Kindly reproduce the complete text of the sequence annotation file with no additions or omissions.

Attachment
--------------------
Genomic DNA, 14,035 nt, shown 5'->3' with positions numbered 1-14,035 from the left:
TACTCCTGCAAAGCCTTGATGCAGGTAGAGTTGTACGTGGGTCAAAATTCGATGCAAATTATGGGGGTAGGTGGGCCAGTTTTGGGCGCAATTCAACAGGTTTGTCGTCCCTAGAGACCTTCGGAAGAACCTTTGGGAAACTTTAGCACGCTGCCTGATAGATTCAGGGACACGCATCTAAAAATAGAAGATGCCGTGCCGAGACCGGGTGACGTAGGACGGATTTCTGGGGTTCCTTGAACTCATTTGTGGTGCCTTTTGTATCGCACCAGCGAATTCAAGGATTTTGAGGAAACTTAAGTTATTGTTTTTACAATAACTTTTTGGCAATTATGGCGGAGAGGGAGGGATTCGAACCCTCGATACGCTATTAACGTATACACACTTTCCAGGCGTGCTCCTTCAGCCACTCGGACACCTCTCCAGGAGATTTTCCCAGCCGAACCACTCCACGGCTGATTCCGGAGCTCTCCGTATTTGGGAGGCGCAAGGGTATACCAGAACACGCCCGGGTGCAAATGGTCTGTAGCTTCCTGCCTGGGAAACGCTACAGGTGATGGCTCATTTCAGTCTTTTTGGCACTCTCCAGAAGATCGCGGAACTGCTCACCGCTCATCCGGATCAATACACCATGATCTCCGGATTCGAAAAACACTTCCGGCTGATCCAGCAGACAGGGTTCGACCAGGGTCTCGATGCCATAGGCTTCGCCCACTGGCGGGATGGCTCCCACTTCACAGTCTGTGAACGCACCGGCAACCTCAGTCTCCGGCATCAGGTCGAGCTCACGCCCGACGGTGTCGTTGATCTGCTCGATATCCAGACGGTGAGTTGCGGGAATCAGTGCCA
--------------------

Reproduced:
Genomic DNA, 14,035 nt, shown 5'->3' with positions numbered 1-14,035 from the left:
TACTCCTGCAAAGCCTTGATGCAGGTAGAGTTGTACGTGGGTCAAAATTCGATGCAAATTATGGGGGTAGGTGGGCCAGTTTTGGGCGCAATTCAACAGGTTTGTCGTCCCTAGAGACCTTCGGAAGAACCTTTGGGAAACTTTAGCACGCTGCCTGATAGATTCAGGGACACGCATCTAAAAATAGAAGATGCCGTGCCGAGACCGGGTGACGTAGGACGGATTTCTGGGGTTCCTTGAACTCATTTGTGGTGCCTTTTGTATCGCACCAGCGAATTCAAGGATTTTGAGGAAACTTAAGTTATTGTTTTTACAATAACTTTTTGGCAATTATGGCGGAGAGGGAGGGATTCGAACCCTCGATACGCTATTAACGTATACACACTTTCCAGGCGTGCTCCTTCAGCCACTCGGACACCTCTCCAGGAGATTTTCCCAGCCGAACCACTCCACGGCTGATTCCGGAGCTCTCCGTATTTGGGAGGCGCAAGGGTATACCAGAACACGCCCGGGTGCAAATGGTCTGTAGCTTCCTGCCTGGGAAACGCTACAGGTGATGGCTCATTTCAGTCTTTTTGGCACTCTCCAGAAGATCGCGGAACTGCTCACCGCTCATCCGGATCAATACACCATGATCTCCGGATTCGAAAAACACTTCCGGCTGATCCAGCAGACAGGGTTCGACCAGGGTCTCGATGCCATAGGCTTCGCCCACTGGCGGGATGGCTCCCACTTCACAGTCTGTGAACGCACCGGCAACCTCAGTCTCCGGCATCAGGTCGAGCTCACGCCCGACGGTGTCGTTGATCTGCTCGATATCCAGACGGTGAGTTGCGGGAATCAGTGCCA